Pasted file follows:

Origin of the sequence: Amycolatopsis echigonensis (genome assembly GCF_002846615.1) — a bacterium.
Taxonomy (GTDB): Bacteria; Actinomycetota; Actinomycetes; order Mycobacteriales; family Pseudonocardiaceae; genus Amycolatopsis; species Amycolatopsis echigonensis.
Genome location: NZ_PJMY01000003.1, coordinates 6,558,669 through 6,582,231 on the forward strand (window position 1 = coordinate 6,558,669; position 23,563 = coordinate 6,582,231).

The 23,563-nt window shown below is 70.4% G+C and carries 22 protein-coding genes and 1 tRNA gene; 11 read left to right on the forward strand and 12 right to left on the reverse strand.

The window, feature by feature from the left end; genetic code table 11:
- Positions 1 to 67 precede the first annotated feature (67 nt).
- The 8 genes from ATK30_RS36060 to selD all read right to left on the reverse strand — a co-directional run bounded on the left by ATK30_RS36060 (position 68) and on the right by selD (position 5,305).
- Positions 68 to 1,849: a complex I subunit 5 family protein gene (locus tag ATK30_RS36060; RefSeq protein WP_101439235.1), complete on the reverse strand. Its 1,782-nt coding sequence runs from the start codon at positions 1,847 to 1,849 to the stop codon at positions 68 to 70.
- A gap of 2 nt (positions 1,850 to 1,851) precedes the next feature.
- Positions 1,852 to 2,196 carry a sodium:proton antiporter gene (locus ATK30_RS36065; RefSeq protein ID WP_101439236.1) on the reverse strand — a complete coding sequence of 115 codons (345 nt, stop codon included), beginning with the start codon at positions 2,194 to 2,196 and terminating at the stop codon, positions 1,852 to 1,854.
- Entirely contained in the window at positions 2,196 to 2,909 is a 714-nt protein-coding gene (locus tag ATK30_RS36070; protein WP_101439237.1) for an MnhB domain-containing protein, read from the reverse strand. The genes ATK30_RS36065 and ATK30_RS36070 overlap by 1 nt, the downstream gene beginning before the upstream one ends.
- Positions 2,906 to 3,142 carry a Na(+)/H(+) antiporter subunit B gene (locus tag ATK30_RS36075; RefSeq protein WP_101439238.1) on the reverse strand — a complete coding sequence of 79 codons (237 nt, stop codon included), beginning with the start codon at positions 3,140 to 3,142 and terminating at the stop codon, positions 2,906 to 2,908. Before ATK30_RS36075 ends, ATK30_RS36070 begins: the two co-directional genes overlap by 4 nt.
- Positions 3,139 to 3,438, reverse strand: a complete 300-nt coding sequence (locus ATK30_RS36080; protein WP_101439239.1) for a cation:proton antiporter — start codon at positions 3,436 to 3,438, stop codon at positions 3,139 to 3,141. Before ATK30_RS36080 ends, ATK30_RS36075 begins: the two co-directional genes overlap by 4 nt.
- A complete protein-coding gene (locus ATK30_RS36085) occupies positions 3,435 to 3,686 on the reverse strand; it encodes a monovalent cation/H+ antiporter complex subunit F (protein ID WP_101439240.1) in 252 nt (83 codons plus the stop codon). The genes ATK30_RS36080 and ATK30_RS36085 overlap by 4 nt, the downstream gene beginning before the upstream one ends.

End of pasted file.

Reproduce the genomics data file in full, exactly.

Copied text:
Origin of the sequence: Amycolatopsis echigonensis (genome assembly GCF_002846615.1) — a bacterium.
Taxonomy (GTDB): Bacteria; Actinomycetota; Actinomycetes; order Mycobacteriales; family Pseudonocardiaceae; genus Amycolatopsis; species Amycolatopsis echigonensis.
Genome location: NZ_PJMY01000003.1, coordinates 6,558,669 through 6,582,231 on the forward strand (window position 1 = coordinate 6,558,669; position 23,563 = coordinate 6,582,231).

The 23,563-nt window shown below is 70.4% G+C and carries 22 protein-coding genes and 1 tRNA gene; 11 read left to right on the forward strand and 12 right to left on the reverse strand.

The window, feature by feature from the left end; genetic code table 11:
- Positions 1 to 67 precede the first annotated feature (67 nt).
- The 8 genes from ATK30_RS36060 to selD all read right to left on the reverse strand — a co-directional run bounded on the left by ATK30_RS36060 (position 68) and on the right by selD (position 5,305).
- Positions 68 to 1,849: a complex I subunit 5 family protein gene (locus tag ATK30_RS36060; RefSeq protein WP_101439235.1), complete on the reverse strand. Its 1,782-nt coding sequence runs from the start codon at positions 1,847 to 1,849 to the stop codon at positions 68 to 70.
- A gap of 2 nt (positions 1,850 to 1,851) precedes the next feature.
- Positions 1,852 to 2,196 carry a sodium:proton antiporter gene (locus ATK30_RS36065; RefSeq protein ID WP_101439236.1) on the reverse strand — a complete coding sequence of 115 codons (345 nt, stop codon included), beginning with the start codon at positions 2,194 to 2,196 and terminating at the stop codon, positions 1,852 to 1,854.
- Entirely contained in the window at positions 2,196 to 2,909 is a 714-nt protein-coding gene (locus tag ATK30_RS36070; protein WP_101439237.1) for an MnhB domain-containing protein, read from the reverse strand. The genes ATK30_RS36065 and ATK30_RS36070 overlap by 1 nt, the downstream gene beginning before the upstream one ends.
- Positions 2,906 to 3,142 carry a Na(+)/H(+) antiporter subunit B gene (locus tag ATK30_RS36075; RefSeq protein WP_101439238.1) on the reverse strand — a complete coding sequence of 79 codons (237 nt, stop codon included), beginning with the start codon at positions 3,140 to 3,142 and terminating at the stop codon, positions 2,906 to 2,908. Before ATK30_RS36075 ends, ATK30_RS36070 begins: the two co-directional genes overlap by 4 nt.
- Positions 3,139 to 3,438, reverse strand: a complete 300-nt coding sequence (locus ATK30_RS36080; protein WP_101439239.1) for a cation:proton antiporter — start codon at positions 3,436 to 3,438, stop codon at positions 3,139 to 3,141. Before ATK30_RS36080 ends, ATK30_RS36075 begins: the two co-directional genes overlap by 4 nt.
- A complete protein-coding gene (locus ATK30_RS36085) occupies positions 3,435 to 3,686 on the reverse strand; it encodes a monovalent cation/H+ antiporter complex subunit F (protein ID WP_101439240.1) in 252 nt (83 codons plus the stop codon). The genes ATK30_RS36080 and ATK30_RS36085 overlap by 4 nt, the downstream gene beginning before the upstream one ends.